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Automation Mania in the Time of Reason: Considerations for Complex Transportation Problems

Stephen Popkin, Director, Human Factors Research and System Applications Center of Innovation, Volpe Center, Research and Innovative Technology Administration (RITA), U.S. Department of Transportation (USDOT)

November 18, 2010

The November 18 Advanced Transportation Technologies seminar featured Stephen Popkin, director of the United States Department of Transportation (USDOT) Human Factors Research and System Applications Center of Innovation. Popkin, who is also an executive agent for the USDOT’s agency-wide Human Factors Coordinating Committee, emphasized the importance of considering the context when designing and introducing new technologies. “Context matters if you’re going to make an impact with the work you do,” he said.           

Human beings should always be the focus of every system. Systems without a human focus invite unintended consequences. For example, airline passengers might have accepted full-body scanning immediately following 9-11, but since then, the cultural mindset has changed. The result is a public backlash against the use of this technology. If changing mindsets had been a focus of the system when it was being designed and implemented, this backlash might have been prevented, Popkin said. Another example is the technology implemented in some new cars that allows drivers to access the Internet. Giving drivers Internet access while driving contributes to driver distraction and reduces safety—an unintended consequence resulting from a lack of human and contextual focus in the design process.           

Popkin described two models that provide factors to consider when developing a system.

James Reason, professor emeritus of psychology at the University of Manchester, developed the “Swiss cheese model of accident causation,” which provides a socio-technical context for technology development. It includes successive layers of defenses, barriers, and safeguards—or  “cheese.” When potential hazards are ignored, they sneak through the holes of each layer or piece of cheese, eventually resulting in damage. Neville Moray, professor emeritus in the Department of Psychology, University of Surrey, further elaborates on this model by creating a hierarchy of layers: 1) the physical system; 2) individual/team behavior; 3) the organizational, management, and labor infrastructure; and 4) the economic, social, legal, and regulatory context.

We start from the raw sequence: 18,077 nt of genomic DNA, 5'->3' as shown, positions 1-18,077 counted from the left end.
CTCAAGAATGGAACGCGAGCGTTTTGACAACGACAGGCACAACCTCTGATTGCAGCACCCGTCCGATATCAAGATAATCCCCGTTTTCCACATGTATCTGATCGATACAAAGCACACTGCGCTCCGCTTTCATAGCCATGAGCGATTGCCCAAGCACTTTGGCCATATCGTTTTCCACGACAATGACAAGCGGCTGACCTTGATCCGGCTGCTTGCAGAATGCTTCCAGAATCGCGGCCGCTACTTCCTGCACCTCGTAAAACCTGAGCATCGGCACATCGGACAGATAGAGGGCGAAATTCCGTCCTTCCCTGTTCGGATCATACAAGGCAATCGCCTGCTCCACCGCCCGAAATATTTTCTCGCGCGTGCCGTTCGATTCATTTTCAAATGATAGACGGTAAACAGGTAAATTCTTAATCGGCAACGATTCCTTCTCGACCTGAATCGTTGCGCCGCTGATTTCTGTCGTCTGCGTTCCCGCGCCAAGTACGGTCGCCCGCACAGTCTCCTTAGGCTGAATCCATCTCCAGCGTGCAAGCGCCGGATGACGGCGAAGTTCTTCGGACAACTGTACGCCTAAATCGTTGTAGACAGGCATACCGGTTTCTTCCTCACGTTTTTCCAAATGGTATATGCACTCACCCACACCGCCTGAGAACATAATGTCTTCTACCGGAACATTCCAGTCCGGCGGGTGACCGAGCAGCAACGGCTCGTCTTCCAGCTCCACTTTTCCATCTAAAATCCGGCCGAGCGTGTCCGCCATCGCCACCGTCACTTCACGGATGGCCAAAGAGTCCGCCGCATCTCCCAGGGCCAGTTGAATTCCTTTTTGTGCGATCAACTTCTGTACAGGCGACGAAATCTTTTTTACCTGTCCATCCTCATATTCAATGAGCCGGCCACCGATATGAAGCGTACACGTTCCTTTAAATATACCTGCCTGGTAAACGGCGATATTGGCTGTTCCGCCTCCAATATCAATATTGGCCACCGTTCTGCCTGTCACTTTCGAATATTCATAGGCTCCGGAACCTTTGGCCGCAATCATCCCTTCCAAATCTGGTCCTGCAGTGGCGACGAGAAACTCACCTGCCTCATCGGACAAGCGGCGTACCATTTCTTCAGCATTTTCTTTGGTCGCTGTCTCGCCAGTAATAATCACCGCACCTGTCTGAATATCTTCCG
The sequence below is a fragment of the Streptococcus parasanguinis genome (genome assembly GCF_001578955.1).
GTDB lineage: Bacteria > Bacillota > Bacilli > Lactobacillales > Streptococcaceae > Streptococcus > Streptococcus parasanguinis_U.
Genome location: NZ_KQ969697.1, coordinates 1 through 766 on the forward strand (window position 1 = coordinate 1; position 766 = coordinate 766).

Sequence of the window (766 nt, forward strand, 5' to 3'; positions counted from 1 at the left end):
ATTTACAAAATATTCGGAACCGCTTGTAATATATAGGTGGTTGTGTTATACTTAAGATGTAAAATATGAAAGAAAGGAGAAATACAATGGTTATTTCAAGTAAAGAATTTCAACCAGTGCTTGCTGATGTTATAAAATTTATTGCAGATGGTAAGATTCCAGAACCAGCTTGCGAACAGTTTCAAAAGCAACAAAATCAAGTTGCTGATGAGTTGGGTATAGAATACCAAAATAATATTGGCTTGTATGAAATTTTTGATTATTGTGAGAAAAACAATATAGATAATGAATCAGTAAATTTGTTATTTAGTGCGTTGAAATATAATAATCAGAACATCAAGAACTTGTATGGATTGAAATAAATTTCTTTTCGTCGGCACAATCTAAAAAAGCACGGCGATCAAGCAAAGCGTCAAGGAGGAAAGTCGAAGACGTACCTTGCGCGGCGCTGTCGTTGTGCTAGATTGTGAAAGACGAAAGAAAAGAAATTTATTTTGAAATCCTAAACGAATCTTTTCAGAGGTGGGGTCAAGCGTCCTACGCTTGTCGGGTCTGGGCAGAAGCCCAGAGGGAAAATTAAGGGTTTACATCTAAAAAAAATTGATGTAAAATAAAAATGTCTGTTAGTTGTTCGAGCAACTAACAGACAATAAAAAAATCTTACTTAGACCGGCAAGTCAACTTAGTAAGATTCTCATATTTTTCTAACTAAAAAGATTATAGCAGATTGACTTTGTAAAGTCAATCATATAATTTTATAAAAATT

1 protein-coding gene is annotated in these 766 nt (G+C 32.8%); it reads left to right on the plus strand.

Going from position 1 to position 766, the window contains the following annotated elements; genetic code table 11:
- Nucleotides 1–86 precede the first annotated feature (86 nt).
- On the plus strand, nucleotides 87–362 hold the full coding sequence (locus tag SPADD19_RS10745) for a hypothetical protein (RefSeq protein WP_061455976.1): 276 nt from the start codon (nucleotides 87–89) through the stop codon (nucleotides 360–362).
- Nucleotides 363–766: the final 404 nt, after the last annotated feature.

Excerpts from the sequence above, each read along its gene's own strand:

Amtrak’s high-speed rail service, Acela Express, is an example of how problems can occur on the physical level. Because of badly designed controls and poor location of the controls, many of the train’s drivers have developed back problems. On the level of individual and team behavior, Popkin noted that train conductors, who once communicated by radio with the dispatcher, now communicate—often for only brief periods—with multiple teams along the way. In addition, digital communication has reduced situational awareness and information sharing, since dispatchers can no longer hear their colleagues’ radio conversations.           

To illustrate the third level—organizational, management, and labor issues—Popkin discussed fatigue management devices for trucking and rail. Devices placed in trucks were often damaged or covered up because drivers feared that collected information would be used against them.  On the level of economic, social, legal, and regulatory context (the fourth level), Popkin used the example of positive train control. Positive train control (PTC) uses integrated command, control, communications, and information systems for precisely and efficiently controlling train movements to improve railroad safety. The Rail Safety Improvement Act of 2008 mandates the widespread installation of PTC systems by the end of 2015, but our legal system and society are not necessarily ready to support this system economically, Popkin said.           

Three current transportation initiatives that have proven problematic due to contextual difficulties are positive train control, alertness monitoring of drivers, and the development of quieter cars, Popkin continued. But difficulties can be avoided through the use of human systems integration (HSI)—a formal systems engineering discipline that considers the human in operating a system. HSI addresses the first three levels of Moray’s model. The fourth is addressed by an evaluation methodology that considers implementation, impact, sustainability, and stakeholder involvement.           

Popkin next discussed the three goals for automation technology: the safe introduction of new technologies, the upgrading of existing technologies without compromising safety, and the efficient and timely implementation of technology. It’s incorrect to think that a system must be either fully automated or fully manual, Popkin said, and it’s also incorrect to apply a level of automation uniformly to an entire information processing and control system.           

Popkin concluded with a discussion on how to create a safety culture. This involves developing a safety council that assesses the needs of the environment where the safety culture is being developed and changing the design of how the environment does business. When a safety initiative was piloted in the railroad industry, the result was an 80 percent reduction in injuries. The USDOT is also implementing an agency-wide safety council to develop a safety culture within the Department of Transportation as well as externally. As a result of increased awareness, safety is now viewed as a critical national public health issue throughout the agency.